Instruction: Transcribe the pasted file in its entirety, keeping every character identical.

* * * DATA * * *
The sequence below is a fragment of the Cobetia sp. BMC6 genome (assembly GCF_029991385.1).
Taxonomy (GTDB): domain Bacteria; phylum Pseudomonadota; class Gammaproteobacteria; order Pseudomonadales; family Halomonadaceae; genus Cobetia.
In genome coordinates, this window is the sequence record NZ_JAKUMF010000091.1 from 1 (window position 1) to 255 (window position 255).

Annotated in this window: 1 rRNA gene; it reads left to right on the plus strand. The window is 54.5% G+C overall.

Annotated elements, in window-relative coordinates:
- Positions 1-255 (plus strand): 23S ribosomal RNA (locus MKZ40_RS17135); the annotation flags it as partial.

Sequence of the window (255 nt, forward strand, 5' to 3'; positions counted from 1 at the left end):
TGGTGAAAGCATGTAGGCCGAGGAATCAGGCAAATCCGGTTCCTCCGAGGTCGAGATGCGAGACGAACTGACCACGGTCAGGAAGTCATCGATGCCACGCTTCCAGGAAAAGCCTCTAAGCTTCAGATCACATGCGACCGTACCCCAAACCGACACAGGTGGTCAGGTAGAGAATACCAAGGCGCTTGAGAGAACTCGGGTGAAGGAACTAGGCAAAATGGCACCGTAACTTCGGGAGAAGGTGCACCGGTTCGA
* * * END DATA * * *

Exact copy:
The sequence below is a fragment of the Cobetia sp. BMC6 genome (assembly GCF_029991385.1).
Taxonomy (GTDB): domain Bacteria; phylum Pseudomonadota; class Gammaproteobacteria; order Pseudomonadales; family Halomonadaceae; genus Cobetia.
In genome coordinates, this window is the sequence record NZ_JAKUMF010000091.1 from 1 (window position 1) to 255 (window position 255).

Annotated in this window: 1 rRNA gene; it reads left to right on the plus strand. The window is 54.5% G+C overall.

Annotated elements, in window-relative coordinates:
- Positions 1-255 (plus strand): 23S ribosomal RNA (locus MKZ40_RS17135); the annotation flags it as partial.

Sequence of the window (255 nt, forward strand, 5' to 3'; positions counted from 1 at the left end):
TGGTGAAAGCATGTAGGCCGAGGAATCAGGCAAATCCGGTTCCTCCGAGGTCGAGATGCGAGACGAACTGACCACGGTCAGGAAGTCATCGATGCCACGCTTCCAGGAAAAGCCTCTAAGCTTCAGATCACATGCGACCGTACCCCAAACCGACACAGGTGGTCAGGTAGAGAATACCAAGGCGCTTGAGAGAACTCGGGTGAAGGAACTAGGCAAAATGGCACCGTAACTTCGGGAGAAGGTGCACCGGTTCGA